The plan to establish a futures market in terrorism may have been quietly scrapped by the defense department, but that doesn’t mean you can’t still bet on terrorism. As my friend Rom Enke, an options trader, explained to me, buying and selling futures is just a fancy way of betting:
Don’t let the “futures” part confuse you. “Buying” a future is betting yes, “selling” it is betting no. … The way the futures contract works, is that if an event happens the contract becomes worth $1. If it doesn’t it becomes worth $0. Someone who is willing to pay fifty cents for it now, thinks there is at least a fifty percent chance it will happen. Someone who is willing to sell it at twenty-five cents thinks there is at least a seventy five percent chance it won’t happen (3 to 1 against).
And there is a site, Tradesports.com, that lets you bet by buying and selling futures on everything from sports events to, yes, terrorism (although they refer to it as “Security Alert Levels,” but its functionally equivalent). It seems that many of there customers are actually futures traders. Its probably where DARPA got the idea from in the first place! What I find truly hilarious is that they are are now taking bets on whether or not DARPA head, Admiral Poindexter, will resign by the end of August!
Tradesports has opened a new 0-100 proposition contract on Admiral Poindexter remaining on the Defense Advance Research Projects Agency(DARPA) payroll by August 31st 2003.
This contract can be found under Current Events>Pentagon.
However, considering this BBC news story, it isn’t really much of a bet… (Note: This story hit the blog-sphere before I even finished writing this post — things move fast in cyberspace!)
BONUS LINK: Economist Brad DeLong has a good post on the issue of “moral hazard” and whether the DARPA scheme could have worked.
UPDATE: I asked Rom how Tradesports could possibly be legal, and how it may or may not be different from gambling. Here is his reply:
It very definitely is gambling. And it is legal because it doesn’t technically take place in the United States–the company, the servers, and the bank accounts are all in Ireland. And gambling and bookmaking are completely legal in Ireland and the UK.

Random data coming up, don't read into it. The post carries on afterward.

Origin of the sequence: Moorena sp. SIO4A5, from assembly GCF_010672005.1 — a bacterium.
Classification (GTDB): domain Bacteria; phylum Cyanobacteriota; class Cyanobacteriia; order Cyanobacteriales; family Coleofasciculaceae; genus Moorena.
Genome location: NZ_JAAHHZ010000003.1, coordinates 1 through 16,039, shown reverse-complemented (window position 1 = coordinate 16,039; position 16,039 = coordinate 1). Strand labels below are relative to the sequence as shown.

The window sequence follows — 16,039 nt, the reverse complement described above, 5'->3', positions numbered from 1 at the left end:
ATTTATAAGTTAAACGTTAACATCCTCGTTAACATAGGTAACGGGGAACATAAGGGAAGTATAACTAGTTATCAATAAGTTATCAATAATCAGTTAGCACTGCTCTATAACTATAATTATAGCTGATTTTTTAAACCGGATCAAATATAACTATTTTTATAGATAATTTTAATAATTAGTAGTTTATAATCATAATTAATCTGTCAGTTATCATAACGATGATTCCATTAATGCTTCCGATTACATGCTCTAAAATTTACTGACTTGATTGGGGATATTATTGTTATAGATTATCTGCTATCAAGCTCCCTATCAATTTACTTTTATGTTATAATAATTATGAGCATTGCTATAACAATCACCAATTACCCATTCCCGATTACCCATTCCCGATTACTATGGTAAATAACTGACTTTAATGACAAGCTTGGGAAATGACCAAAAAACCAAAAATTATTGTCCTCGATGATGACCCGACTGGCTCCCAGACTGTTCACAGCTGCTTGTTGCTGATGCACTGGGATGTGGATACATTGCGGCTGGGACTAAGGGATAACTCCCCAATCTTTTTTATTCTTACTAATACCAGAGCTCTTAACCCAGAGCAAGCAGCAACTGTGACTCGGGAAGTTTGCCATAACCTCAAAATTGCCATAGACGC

The exchange concept is a bit of a twist on the traditional bookmaker, but not essentially different at all. When you go to a bookmaker, in Vegas, the UK, or online, to get odds on a game, they give you slightly different odds for either team. IE, either way the odds are skewed slightly against you. Like if you bet on a coin toss and bet .50 cents on either side they will only give you .45 cents. Well it’s not that blatantly unfair (like in the casino), because no one knows what the true odds are. Well in the exchange you can “improve the market”, you can tighten the spread between each team’s odds. Like say a Vegas book maker will offer you 3-to-2 on the Niners. Well suppose I want to get better– I want to get 7-to-4. On the exchange I post my bid. And eventually some comes along and sees that he can get 4-to-7 from me for the Saints, which is better than the 1-to-2 that the casino’s were offering. So on the exchange there’s no house that you bet with. You don’t know who you’re betting with. There are professional bookmakers who make two-sided markets in every event, but there are also customers who know which side they want and just put their price out there and wait to get filled. You don’t know who you trade with. Just like the stock market and the options markets. But it’s still a business that facilitates and makes money from gambling.
UPDATE: Here is a New Yorker article (from back in May) on the subject.